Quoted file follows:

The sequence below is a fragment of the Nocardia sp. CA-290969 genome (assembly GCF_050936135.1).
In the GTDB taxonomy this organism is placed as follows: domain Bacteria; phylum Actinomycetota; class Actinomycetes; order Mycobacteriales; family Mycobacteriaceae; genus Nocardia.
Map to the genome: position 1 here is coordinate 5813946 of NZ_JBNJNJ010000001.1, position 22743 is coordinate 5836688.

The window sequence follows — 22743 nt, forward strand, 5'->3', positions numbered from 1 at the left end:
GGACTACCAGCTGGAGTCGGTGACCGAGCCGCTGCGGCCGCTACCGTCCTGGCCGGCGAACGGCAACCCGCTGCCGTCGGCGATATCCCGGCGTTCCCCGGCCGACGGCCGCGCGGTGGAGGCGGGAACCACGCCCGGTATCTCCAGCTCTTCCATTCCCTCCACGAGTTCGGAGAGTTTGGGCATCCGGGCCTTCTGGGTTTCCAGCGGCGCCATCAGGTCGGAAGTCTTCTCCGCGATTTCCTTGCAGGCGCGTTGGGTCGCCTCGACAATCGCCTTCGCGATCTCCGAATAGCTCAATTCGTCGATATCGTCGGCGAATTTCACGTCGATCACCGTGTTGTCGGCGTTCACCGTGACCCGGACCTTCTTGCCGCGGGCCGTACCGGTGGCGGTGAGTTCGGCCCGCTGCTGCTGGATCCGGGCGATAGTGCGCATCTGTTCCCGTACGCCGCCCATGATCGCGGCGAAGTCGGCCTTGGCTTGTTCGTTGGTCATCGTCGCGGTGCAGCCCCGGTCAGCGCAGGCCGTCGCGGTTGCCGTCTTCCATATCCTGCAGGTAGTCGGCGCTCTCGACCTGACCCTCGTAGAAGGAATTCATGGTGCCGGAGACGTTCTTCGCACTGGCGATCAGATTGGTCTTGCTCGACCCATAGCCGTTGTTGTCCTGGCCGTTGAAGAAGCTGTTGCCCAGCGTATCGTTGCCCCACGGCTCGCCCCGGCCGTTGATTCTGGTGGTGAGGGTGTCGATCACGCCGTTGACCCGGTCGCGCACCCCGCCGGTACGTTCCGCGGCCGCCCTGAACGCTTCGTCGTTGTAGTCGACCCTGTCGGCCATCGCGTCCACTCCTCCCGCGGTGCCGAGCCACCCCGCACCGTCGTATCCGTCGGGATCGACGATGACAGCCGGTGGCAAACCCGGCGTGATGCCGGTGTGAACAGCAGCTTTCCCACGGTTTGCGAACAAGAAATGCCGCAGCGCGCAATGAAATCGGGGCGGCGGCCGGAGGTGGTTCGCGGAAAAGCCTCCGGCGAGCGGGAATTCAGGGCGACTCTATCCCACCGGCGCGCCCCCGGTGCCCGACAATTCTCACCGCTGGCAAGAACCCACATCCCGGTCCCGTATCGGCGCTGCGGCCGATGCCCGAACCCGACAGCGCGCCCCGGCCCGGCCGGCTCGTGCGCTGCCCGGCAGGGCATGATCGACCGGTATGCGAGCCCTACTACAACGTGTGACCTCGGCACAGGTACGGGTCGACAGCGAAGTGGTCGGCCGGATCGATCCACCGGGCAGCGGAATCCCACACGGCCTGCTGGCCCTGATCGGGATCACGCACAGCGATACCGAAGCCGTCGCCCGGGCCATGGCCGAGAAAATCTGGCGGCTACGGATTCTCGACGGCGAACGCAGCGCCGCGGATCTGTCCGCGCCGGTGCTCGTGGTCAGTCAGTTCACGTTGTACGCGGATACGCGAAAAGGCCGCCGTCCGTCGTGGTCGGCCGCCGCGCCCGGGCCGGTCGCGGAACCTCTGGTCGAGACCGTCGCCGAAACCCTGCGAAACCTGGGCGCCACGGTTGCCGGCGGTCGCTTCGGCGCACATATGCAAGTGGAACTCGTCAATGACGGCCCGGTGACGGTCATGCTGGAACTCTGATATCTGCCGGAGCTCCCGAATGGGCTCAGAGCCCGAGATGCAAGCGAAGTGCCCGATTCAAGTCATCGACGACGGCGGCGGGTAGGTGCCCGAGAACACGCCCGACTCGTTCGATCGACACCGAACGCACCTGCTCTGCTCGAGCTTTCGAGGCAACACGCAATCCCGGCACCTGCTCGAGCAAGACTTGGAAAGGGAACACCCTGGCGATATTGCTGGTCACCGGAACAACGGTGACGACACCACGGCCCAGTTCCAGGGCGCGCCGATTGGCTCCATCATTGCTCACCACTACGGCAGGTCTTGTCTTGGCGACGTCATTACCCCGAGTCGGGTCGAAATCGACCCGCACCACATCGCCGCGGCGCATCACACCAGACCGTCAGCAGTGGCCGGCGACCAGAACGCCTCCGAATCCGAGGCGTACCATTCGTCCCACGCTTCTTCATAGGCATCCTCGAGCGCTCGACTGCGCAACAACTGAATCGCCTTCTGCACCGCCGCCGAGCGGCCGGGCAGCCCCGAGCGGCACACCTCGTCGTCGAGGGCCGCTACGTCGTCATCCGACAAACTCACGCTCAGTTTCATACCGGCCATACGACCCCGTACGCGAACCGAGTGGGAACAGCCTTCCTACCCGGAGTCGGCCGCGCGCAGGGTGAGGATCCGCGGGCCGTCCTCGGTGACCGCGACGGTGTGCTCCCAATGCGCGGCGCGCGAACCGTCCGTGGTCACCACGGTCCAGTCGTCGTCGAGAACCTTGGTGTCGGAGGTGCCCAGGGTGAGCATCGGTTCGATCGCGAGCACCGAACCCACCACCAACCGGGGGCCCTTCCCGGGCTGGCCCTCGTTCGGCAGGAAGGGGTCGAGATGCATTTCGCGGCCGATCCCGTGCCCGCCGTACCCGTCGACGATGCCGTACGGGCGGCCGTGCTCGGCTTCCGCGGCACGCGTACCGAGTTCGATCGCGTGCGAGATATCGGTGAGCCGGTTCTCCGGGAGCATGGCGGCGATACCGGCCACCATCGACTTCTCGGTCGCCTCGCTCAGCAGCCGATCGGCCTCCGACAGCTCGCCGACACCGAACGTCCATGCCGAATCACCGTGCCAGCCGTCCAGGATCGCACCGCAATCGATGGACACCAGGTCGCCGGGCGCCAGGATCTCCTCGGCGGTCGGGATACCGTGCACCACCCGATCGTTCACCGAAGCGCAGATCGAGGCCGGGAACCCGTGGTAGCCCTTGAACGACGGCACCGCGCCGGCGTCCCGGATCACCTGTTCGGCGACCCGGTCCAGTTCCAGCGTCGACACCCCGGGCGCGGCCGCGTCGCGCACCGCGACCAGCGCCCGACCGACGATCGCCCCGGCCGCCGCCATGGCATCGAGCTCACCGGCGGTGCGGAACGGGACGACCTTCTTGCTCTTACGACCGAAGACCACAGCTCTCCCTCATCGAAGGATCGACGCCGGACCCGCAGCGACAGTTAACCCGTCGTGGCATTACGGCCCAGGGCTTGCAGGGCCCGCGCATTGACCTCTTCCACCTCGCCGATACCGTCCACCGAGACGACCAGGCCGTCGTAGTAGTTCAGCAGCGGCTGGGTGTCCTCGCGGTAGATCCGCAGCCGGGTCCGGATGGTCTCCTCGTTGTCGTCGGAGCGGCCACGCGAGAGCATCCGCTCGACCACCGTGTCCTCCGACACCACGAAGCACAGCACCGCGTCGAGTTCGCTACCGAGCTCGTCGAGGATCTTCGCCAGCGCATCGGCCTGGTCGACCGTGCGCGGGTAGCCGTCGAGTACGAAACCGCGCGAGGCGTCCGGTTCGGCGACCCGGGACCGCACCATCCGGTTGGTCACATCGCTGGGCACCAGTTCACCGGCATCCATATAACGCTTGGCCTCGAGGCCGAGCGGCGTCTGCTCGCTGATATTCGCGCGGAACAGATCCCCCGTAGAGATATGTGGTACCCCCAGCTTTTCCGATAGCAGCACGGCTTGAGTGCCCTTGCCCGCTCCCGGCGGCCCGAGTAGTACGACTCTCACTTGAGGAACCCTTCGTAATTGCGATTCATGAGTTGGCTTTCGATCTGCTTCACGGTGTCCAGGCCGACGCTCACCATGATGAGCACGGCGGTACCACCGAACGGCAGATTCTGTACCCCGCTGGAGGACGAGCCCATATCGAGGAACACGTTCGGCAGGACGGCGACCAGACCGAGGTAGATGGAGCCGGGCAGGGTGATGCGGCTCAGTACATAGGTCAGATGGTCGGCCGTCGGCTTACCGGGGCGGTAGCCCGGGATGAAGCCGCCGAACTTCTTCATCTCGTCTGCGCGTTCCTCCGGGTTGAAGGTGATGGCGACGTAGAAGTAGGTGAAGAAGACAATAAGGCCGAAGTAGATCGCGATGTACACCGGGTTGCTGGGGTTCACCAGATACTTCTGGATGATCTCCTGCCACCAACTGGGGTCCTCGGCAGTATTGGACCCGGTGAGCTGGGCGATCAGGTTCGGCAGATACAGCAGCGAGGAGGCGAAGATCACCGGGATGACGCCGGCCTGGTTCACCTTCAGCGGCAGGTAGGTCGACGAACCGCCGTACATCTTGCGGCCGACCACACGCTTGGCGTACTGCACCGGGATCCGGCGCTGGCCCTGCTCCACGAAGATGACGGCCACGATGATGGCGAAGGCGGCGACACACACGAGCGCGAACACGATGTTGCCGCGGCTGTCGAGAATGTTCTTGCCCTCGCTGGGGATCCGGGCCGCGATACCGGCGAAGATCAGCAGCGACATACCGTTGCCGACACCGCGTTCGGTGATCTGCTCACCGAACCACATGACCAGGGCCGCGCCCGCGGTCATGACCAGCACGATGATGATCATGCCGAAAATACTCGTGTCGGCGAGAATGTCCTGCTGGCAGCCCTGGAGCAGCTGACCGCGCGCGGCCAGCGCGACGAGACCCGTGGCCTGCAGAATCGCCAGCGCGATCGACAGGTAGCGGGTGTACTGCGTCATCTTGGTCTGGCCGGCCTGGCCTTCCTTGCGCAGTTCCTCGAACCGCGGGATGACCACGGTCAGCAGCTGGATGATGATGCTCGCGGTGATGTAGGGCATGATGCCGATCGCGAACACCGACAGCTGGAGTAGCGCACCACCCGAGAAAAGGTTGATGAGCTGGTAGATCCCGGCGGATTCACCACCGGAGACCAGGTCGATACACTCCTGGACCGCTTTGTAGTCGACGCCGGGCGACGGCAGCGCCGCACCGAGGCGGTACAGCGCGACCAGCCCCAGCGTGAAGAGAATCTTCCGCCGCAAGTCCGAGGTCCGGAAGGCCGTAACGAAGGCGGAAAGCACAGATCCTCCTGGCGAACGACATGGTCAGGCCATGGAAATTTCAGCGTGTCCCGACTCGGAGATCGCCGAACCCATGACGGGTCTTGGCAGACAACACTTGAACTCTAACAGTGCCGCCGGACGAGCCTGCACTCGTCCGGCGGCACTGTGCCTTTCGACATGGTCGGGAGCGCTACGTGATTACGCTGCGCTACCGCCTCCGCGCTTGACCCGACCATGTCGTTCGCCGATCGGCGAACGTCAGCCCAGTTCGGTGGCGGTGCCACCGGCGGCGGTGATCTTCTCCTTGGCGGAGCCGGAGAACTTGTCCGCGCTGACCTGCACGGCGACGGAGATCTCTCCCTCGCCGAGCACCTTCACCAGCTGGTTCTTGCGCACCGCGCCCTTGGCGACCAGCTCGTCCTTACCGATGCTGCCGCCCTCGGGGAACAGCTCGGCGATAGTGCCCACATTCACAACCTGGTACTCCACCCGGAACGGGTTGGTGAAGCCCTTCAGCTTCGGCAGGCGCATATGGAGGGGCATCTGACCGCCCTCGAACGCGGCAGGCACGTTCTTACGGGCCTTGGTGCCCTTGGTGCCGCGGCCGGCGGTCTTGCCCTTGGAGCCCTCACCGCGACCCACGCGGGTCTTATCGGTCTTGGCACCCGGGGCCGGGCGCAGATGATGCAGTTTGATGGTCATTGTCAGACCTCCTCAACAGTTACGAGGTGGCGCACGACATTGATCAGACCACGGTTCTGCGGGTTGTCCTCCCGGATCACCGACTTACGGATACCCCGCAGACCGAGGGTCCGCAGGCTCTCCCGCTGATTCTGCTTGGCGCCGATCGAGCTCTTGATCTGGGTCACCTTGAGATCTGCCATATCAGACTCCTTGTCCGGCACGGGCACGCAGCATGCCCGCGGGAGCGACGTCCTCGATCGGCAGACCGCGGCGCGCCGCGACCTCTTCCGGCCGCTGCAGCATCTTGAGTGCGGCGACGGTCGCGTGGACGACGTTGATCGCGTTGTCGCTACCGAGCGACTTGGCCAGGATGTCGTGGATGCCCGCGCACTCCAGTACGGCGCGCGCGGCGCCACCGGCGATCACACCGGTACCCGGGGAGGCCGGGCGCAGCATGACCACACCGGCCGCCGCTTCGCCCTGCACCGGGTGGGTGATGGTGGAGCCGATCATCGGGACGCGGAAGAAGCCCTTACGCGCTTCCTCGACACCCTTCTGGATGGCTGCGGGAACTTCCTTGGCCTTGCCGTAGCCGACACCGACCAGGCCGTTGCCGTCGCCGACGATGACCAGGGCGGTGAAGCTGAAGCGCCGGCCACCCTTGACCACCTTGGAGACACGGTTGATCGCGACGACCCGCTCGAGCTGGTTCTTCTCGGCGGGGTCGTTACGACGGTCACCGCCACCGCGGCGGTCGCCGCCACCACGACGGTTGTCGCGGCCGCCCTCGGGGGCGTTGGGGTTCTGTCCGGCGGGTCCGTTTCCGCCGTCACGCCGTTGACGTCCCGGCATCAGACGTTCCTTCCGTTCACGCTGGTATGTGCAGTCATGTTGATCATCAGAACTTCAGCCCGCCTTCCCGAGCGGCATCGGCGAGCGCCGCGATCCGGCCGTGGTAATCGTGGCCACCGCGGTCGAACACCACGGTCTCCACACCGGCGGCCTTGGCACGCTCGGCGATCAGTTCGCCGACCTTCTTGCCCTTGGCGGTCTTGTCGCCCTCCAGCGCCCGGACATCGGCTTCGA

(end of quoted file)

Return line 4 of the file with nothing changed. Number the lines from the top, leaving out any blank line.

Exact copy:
The window sequence follows — 22743 nt, forward strand, 5'->3', positions numbered from 1 at the left end: